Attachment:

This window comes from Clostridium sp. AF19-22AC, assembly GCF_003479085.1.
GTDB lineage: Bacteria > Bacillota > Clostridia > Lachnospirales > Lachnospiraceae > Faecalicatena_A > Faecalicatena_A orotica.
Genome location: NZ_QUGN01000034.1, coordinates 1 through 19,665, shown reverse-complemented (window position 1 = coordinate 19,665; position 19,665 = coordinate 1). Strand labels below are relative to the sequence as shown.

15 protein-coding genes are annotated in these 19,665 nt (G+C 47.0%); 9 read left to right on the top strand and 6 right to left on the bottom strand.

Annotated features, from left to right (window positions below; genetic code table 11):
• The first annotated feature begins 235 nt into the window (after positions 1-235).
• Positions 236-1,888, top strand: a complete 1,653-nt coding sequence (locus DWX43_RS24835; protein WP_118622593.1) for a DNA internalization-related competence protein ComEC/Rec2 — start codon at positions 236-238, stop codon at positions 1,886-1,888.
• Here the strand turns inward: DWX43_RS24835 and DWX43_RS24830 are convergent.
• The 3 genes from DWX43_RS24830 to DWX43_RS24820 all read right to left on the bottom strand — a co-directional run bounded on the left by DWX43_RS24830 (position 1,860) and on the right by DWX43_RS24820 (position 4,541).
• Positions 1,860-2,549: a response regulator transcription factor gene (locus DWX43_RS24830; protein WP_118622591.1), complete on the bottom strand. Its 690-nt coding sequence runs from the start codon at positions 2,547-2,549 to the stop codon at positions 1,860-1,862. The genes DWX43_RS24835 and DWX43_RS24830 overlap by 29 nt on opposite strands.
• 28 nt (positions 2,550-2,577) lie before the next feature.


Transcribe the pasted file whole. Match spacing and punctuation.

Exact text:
This window comes from Clostridium sp. AF19-22AC, assembly GCF_003479085.1.
GTDB lineage: Bacteria > Bacillota > Clostridia > Lachnospirales > Lachnospiraceae > Faecalicatena_A > Faecalicatena_A orotica.
Genome location: NZ_QUGN01000034.1, coordinates 1 through 19,665, shown reverse-complemented (window position 1 = coordinate 19,665; position 19,665 = coordinate 1). Strand labels below are relative to the sequence as shown.

15 protein-coding genes are annotated in these 19,665 nt (G+C 47.0%); 9 read left to right on the top strand and 6 right to left on the bottom strand.

Annotated features, from left to right (window positions below; genetic code table 11):
• The first annotated feature begins 235 nt into the window (after positions 1-235).
• Positions 236-1,888, top strand: a complete 1,653-nt coding sequence (locus DWX43_RS24835; protein WP_118622593.1) for a DNA internalization-related competence protein ComEC/Rec2 — start codon at positions 236-238, stop codon at positions 1,886-1,888.
• Here the strand turns inward: DWX43_RS24835 and DWX43_RS24830 are convergent.
• The 3 genes from DWX43_RS24830 to DWX43_RS24820 all read right to left on the bottom strand — a co-directional run bounded on the left by DWX43_RS24830 (position 1,860) and on the right by DWX43_RS24820 (position 4,541).
• Positions 1,860-2,549: a response regulator transcription factor gene (locus DWX43_RS24830; protein WP_118622591.1), complete on the bottom strand. Its 690-nt coding sequence runs from the start codon at positions 2,547-2,549 to the stop codon at positions 1,860-1,862. The genes DWX43_RS24835 and DWX43_RS24830 overlap by 29 nt on opposite strands.
• 28 nt (positions 2,550-2,577) lie before the next feature.